All trustees need to be aware that trust reporting requirements are changing.
Currently, a trust only needs to file an income tax return in certain circumstances, including if it earns income, disposes of capital property, or makes distributions to beneficiaries during the year. There is no current requirement to identify all of the trust’s beneficiaries.
However, the 2018 Federal Budget announced that starting in 2021, except for specifically exempted trusts, trusts resident in Canada and non-resident trusts required to file in Canada will need to:
1. file income tax returns annually;
2. report all the settlors, trustees and beneficiaries; and
3. identify persons who exert control over trustee decisions related to income and capital (“protectors”).
Excluded trusts include constructive or resulting trusts (which usually no one knows exist until proclaimed by a judge), lawyer trust funds, trusts that qualify as non-profits or charities, trusts governed by registered plans (which already require significant reporting), and graduated rate estates. Most importantly, many common forms of trusts (such as family trusts and spousal trusts) will not be exempted from this reporting requirement.
There will also be penalties for late filing of up to $2,500, plus a penalty of 5% of the maximum fair market value of the property if the failure to file was made knowingly or due to gross negligence. Given the CRA’s willingness to find gross negligence on the part of taxpayers, this is quite alarming.
The purpose of these changes is to help identify aggressive tax planning, tax evasion and money laundering – concerns that have been in the media both nationally and internationally.
However, trustees that have not been responsible for filing tax returns in the past will now have to ensure returns are properly filed, which adds an additional administrative burden.
Further, the new requirement for trusts to report settlors, beneficiaries, trustees and protectors will provide the CRA with substantially more information they can use for audit purposes.
Potentially Big Implications?
While there are a few years before these changes come into effect, it is important trustees know the changes are coming and consider the implications this additional disclosure may have.
Currently, there are many rules dealing with beneficiaries and trusts that are rarely audited because the CRA doesn’t know what trusts are out there and who all their beneficiaries are.
For example, in a discretionary trust, pursuant to subparagraph 256(1.2)(f)(ii) of the Income Tax Act, all beneficiaries are considered to own all the shares of corporations owned by the trust in determining whether corporations are associated. The effect of this provision was recently upheld by the Tax Court in Moules Industriels et al v The Queen (2018 CCI 85).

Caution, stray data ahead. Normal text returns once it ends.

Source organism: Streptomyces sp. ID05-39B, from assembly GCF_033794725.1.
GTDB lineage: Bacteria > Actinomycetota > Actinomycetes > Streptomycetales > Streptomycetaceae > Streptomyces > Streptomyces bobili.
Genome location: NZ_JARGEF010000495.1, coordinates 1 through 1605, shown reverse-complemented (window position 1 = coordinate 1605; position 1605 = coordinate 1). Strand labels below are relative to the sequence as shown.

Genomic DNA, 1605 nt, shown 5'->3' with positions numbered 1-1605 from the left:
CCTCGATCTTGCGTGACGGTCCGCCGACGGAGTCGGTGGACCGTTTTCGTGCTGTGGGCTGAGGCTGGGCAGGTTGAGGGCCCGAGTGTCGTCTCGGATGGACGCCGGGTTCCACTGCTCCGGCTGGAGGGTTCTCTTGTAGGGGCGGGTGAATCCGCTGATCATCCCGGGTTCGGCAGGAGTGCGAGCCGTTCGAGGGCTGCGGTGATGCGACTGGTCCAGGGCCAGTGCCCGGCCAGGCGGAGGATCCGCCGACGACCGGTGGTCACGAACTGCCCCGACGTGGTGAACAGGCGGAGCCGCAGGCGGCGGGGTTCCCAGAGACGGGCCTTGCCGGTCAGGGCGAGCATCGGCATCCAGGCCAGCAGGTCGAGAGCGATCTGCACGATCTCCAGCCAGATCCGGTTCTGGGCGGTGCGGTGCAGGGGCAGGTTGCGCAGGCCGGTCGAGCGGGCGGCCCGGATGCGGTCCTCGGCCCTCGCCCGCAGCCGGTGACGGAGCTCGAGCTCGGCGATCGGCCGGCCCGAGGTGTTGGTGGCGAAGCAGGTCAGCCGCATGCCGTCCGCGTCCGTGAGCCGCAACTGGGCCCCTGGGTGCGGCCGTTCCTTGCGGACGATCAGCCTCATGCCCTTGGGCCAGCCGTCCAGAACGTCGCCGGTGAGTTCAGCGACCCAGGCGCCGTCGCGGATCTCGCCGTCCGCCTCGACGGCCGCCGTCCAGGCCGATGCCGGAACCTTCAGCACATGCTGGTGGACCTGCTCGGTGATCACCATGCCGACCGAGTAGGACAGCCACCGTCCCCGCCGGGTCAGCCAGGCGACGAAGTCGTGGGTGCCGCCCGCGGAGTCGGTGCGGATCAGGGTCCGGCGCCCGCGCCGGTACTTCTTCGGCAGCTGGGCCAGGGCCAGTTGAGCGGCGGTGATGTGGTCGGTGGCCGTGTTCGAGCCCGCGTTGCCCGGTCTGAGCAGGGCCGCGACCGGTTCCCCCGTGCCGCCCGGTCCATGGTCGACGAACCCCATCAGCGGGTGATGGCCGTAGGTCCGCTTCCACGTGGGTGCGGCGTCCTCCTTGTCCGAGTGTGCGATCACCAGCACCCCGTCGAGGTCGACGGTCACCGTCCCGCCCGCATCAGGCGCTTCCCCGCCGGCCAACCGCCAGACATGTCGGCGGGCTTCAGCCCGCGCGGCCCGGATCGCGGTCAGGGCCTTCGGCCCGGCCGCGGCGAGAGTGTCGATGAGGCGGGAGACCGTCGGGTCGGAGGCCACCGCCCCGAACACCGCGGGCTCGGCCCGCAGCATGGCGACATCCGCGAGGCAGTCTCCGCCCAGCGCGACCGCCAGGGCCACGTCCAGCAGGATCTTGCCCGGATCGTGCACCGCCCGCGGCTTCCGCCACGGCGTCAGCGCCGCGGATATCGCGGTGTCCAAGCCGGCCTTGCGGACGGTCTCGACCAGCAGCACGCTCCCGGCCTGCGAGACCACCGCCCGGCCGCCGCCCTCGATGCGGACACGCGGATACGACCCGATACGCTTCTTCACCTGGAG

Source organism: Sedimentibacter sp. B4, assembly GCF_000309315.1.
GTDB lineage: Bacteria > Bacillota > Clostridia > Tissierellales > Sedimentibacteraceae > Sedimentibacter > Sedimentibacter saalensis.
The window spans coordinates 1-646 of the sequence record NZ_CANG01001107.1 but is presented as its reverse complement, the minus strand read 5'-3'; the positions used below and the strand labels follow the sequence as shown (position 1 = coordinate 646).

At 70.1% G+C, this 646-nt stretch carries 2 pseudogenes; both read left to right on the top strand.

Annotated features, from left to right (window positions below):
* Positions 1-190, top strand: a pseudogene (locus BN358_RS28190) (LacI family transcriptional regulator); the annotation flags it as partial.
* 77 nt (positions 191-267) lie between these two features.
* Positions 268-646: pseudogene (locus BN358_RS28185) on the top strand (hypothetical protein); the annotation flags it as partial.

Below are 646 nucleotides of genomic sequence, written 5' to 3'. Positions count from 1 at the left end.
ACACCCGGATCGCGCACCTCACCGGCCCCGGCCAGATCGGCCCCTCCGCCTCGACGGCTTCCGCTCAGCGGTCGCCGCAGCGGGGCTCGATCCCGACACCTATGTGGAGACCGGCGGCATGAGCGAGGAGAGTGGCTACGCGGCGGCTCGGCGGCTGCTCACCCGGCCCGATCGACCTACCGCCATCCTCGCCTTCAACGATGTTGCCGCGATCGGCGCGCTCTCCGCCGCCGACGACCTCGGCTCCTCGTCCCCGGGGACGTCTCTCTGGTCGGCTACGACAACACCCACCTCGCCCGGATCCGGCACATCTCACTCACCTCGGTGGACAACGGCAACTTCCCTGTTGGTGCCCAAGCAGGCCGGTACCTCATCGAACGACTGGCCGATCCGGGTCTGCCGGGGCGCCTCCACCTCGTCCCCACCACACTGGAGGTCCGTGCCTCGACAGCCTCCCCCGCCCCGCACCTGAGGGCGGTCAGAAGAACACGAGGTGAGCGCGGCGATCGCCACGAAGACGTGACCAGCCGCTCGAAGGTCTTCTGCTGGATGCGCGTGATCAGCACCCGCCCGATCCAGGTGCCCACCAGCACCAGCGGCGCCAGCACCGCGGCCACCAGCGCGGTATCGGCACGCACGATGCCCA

When corporations are associated, they are required to share a single $500,000 business limit for purposes of claiming the small business deduction. Association rules are complex, but the effect is that corporations owned by beneficiaries of a discretionary trust, depending on the various share ownerships, may be associated with any corporations owned by the trust. Further, since two corporations that are associated with a third corporation are in turn associated, corporations owned by two beneficiaries of a trust, with no connection beyond both being owned by someone who is a beneficiary of the trust, may end up being associated. Cousins with completely unrelated corporations may suddenly find themselves sharing a single small business deduction.
While this issue has existed for several years, it has not been a significant concern because the CRA usually did not know who the beneficiaries of a trust were – especially not the beneficiaries of discretionary trusts who owned profitable corporations of their own, as they were less likely to receive distributions and therefore come to the CRA’s attention.
All this will change once the first trust returns are filed for 2021. The CRA will suddenly have records of every beneficiary of every trust (except for trusts where the trustees fail to file and are subject to penalties). The CRA will be able to combine this information with their records of all private corporations shareholders. It’s far too easy to imagine them putting together an algorithm to identify where associated corporations have not been properly identified in corporate tax returns – not just for 2021 but for previous years as well.
And this is only one potential new audit avenue open to the CRA. Trusts and their beneficiaries are often considered to be related for many purposes and as soon as any of the parties are non-resident there are a whole slew of other potential issues.
With this change on top of other recent changes, such as the taxation of corporations, this is now a very good time for trustees to review the tax implications of their trust’s current structure. Especially family trusts owning shares of a private corporation may no longer make sense.
Even if there continues to be valid reasons to have the trust in place, it is more important than ever everyone is properly reporting to the CRA. The chances of getting caught for failing to do so are going up substantially.